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Sunday, 18 January 2015

Rhyolite pebbles on Lundy island -- and limestone too

This map from Rolfe et al, 2012 is generalised but nonetheless interesting, since it suggests an ice limit impinging onto Salisbury Plain not far from Stonehenge. 

I've been looking at these two papers by Chris Rolfe and colleagues -- and am reminded of the presence of rhyolite pebbles in the erratic assemblage.  They appear convinced that the rhyolites are not local, and suggest they might have come from Skomer Island off the coast of Pembrokeshire.   So now we have rhyolites on Lundy Island and on Baggy point, and I'm pretty sure there are rhyolites on Flat Holm as well (that may be confirmed when Sid Howells has completed the identifications of the samples collected there during our autumn 2014 visit.)

There are limestone erratics too.  Could they have come from South Pembrokeshire?

This all starts to look interesting..... but remember that these papers refer to an EARLY DEVENSIAN glaciation of Lundy.  That looks out of synchronisation with the Late Devensian glaciation which reached the Scilly Isles.  Either there are problems with dating techniques, or there was a sort of pulsed behaviour, with different parts of the Irish Sea Glacier reaching their maxima many thousands of years apart.......  No doubt this will be sorted out eventually.

But as ever, what happened in the Devensian can give us some guidance to what happened in the generally much bigger Anglian Glaciation. 


by CHRIS J. ROLFE, PHILIP D. HUGHESAND ANTONY G. BROWN,  Journal of the Lundy Field Society, 4, 2014, pp 7-18.

This paper presents geomorphological and cosmogenic isotope evidence for the glaciation of Lundy. 26Al/10Be analyses from glaciated bedrock surfaces reveal an exposure age of c. 35-40ka. This challenges the long-established view that the last glaciation this far south must belong to Middle Pleistocene, such as the Anglian Stage (c. 480-420 ka), when ice reached as far south as London. Instead, the findings suggest glaciation of Lundy during the last ice age (Devensian Stage). However, the ages from Lundy suggest that the ice sheet in this area was at its largest extent well before the global Last Glacial Maximum at c. 26-21 ka.

Rolfe, C.J., Hughes, P.D., Fenton, C.R., Schnabel, C., Xu, S., Brown, A.G., 2012. Paired 10Be and 26Al exposure ages from Lundy: new evidence for the extent and timing of Devensian glaciation in the southern British Isles. Quaternary Science Reviews 43(2012): 61-73.

Lundy lies in a strategic geographical position for understanding the glacial history of the British Isles. The island bears evidence of glaciation, largely in the form of ice-moulded bedrock and glacially- transported boulders e an unusual occurrence this far south in the British Isles. Irish Sea ice penetrated the western Bristol Channel overriding Lundy from the northwest during the last phase of glaciation in this area. The results of paired terrestrial cosmogenic nuclide analyses (26Al/10Be) constrain the timing of this extensive glaciation and provide, for the first time, an age for the exposure of Lundy granite following deglaciation. The results from nine paired samples yield 26Al/10Be exposure ages of 31.4-48.8 ka (10Be) and 31.7-60.0 ka (26Al). This challenges the view that any glaciation this far south must belong to Middle Pleistocene glaciations, such as the Anglian Stage (c. 480-420 ka) and a Devensian age for the last glaciation is consistent with findings from the Isles of Scilly further south. However, the findings suggest early-mid Devensian (marine isotope stage (MIS) 4-3) glaciation of Lundy. It also implies that the island was exposed or covered for a short time by non-erosive cold-based ice at the global Last Glacial Maximum (LGM) during MIS 2 (26-21 ka). The potential exposure of the island throughout MIS 2 contrasts with the evidence from the Isles of Scilly and the Celtic Sea, which were glaciated at the LGM.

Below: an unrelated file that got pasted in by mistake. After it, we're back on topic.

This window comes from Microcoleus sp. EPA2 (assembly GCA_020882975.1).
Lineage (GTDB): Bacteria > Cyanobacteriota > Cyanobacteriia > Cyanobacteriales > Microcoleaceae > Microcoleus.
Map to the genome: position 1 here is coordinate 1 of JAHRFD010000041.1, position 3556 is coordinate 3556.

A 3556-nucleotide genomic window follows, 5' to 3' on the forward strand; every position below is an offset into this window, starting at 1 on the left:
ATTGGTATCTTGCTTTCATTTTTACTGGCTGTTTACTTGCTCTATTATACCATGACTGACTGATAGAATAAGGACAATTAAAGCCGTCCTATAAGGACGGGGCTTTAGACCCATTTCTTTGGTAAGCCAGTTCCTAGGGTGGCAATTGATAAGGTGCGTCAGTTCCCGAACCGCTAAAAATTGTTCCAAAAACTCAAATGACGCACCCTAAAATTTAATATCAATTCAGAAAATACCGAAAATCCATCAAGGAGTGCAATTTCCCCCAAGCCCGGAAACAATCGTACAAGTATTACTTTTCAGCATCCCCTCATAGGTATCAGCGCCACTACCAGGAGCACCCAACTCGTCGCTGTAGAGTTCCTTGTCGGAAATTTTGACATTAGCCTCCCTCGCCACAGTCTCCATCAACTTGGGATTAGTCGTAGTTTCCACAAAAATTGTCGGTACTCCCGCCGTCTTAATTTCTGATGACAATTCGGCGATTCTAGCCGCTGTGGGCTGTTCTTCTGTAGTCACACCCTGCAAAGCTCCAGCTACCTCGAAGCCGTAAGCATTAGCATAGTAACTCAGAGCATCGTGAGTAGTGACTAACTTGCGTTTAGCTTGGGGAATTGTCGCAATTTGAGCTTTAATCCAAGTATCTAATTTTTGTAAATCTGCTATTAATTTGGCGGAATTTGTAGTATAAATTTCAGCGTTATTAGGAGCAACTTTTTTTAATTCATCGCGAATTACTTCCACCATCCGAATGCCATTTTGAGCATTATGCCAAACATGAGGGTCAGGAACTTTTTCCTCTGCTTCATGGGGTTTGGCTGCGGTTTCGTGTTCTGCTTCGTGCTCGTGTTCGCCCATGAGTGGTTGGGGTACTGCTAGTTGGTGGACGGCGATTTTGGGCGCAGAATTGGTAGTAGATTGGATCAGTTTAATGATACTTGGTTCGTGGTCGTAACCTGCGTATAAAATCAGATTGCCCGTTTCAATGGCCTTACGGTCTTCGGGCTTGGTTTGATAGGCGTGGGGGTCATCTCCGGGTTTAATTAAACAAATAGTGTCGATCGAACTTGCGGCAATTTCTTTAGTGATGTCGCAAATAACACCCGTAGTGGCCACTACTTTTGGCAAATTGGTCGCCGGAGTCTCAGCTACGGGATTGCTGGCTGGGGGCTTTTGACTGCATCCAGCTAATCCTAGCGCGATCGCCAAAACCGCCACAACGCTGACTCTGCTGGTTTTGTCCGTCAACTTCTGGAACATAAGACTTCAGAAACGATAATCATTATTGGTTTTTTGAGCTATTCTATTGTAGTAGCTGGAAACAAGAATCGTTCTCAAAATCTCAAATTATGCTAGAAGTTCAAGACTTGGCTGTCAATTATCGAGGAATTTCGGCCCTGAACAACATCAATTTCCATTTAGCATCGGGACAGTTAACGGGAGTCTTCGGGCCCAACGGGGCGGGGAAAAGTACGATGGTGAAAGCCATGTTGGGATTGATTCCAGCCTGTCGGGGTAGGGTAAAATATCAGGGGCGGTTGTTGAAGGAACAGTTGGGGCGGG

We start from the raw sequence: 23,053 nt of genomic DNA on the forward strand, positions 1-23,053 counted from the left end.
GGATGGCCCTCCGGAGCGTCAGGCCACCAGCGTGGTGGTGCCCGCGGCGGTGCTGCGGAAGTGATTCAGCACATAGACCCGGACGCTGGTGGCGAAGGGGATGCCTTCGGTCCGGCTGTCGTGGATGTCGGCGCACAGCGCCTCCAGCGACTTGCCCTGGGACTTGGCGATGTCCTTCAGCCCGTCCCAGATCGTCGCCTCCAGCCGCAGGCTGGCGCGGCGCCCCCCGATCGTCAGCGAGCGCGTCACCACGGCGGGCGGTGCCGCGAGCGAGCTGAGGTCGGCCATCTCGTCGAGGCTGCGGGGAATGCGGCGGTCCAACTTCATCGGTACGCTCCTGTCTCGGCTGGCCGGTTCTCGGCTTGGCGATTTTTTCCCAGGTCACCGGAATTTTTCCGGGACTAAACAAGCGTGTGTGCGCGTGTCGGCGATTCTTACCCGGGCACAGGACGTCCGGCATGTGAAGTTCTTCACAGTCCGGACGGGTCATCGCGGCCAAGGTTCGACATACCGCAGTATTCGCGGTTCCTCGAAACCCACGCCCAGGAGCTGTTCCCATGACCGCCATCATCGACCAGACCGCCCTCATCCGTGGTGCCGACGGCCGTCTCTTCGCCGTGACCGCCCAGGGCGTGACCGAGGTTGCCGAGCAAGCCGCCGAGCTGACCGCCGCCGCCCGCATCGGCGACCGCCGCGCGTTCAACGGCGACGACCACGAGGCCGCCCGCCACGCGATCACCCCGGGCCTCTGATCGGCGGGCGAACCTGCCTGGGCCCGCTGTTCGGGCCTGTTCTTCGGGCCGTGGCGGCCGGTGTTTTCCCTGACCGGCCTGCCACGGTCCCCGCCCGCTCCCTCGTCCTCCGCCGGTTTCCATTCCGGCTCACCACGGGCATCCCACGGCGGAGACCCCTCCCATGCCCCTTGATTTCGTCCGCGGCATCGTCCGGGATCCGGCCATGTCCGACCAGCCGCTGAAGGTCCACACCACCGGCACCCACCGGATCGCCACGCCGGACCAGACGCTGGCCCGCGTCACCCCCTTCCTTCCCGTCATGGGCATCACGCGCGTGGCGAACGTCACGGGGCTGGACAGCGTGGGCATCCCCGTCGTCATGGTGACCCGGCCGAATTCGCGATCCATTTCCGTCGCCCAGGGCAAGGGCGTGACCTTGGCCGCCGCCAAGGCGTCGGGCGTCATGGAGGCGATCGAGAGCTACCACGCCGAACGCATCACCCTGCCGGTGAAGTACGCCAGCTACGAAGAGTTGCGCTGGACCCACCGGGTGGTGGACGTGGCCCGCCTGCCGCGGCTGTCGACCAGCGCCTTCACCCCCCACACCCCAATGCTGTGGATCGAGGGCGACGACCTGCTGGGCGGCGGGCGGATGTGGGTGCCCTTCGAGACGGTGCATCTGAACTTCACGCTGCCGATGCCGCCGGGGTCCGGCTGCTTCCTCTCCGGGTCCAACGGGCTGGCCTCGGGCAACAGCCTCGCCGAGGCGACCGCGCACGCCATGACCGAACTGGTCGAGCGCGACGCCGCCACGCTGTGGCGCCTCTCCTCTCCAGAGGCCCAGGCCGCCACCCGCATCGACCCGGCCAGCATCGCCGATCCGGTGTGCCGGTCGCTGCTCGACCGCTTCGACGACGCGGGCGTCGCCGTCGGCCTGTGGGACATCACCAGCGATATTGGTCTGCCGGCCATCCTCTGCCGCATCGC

Two (pebble) samples had similar physical properties (fine-grained light blue-grey clasts) with similar geochemistry with SiO2 contents of 75.8% and 79.5% and combined Na2O and K2O of 2.6% and 3.3%. These samples are similar to some rhyolites. On Lundy, rhyolite dykes are known to be present -- including in the north of the island near the gravel spreads where the clasts were found (Thorpe and Tindall, 1992). However, the local rhyolites have much higher values of combined Na2O and K2O (7.8e10.5%). Furthermore, the clasts have much higher iron oxide content (Fe2O3: 6%) than most of the Lundy rhyolites that have otherwise comparable geochemistries (Fe2O3: 1e2%). The clasts have a closer geochemical composition to rhyolites from the thick rhyolite sequences of the Skomer Volcanic Group off the westernmost coast of Pembrokeshire (e.g. Thorpe et al., 1989) although the precise origin remains unknown.

In addition to the siliceous clasts analysed using XRF, several limestone clasts collected from the gravel spreads are clearly erratics since no carbonate bedrock lithologies are found on or near Lundy. Given that rhyolites, quartz/quartzites, siliceous sedimentary and carbonate limestones are common lithologies, a wide range of sources are possible as noted in the previous paragraphs. Nevertheless, the presence of these erratic clasts is consistent with transport and deposition in association with an Irish Sea Ice Sheet. The fact that the clasts are well-sorted into cobbles and gravels and predominantly rounded suggests deposition by water. The presence of these deposits on the watershed is consistent with sediment release at the apex of bedrock obstacles in subglacial channels (cf. Lesemann and Brennand, 2009).

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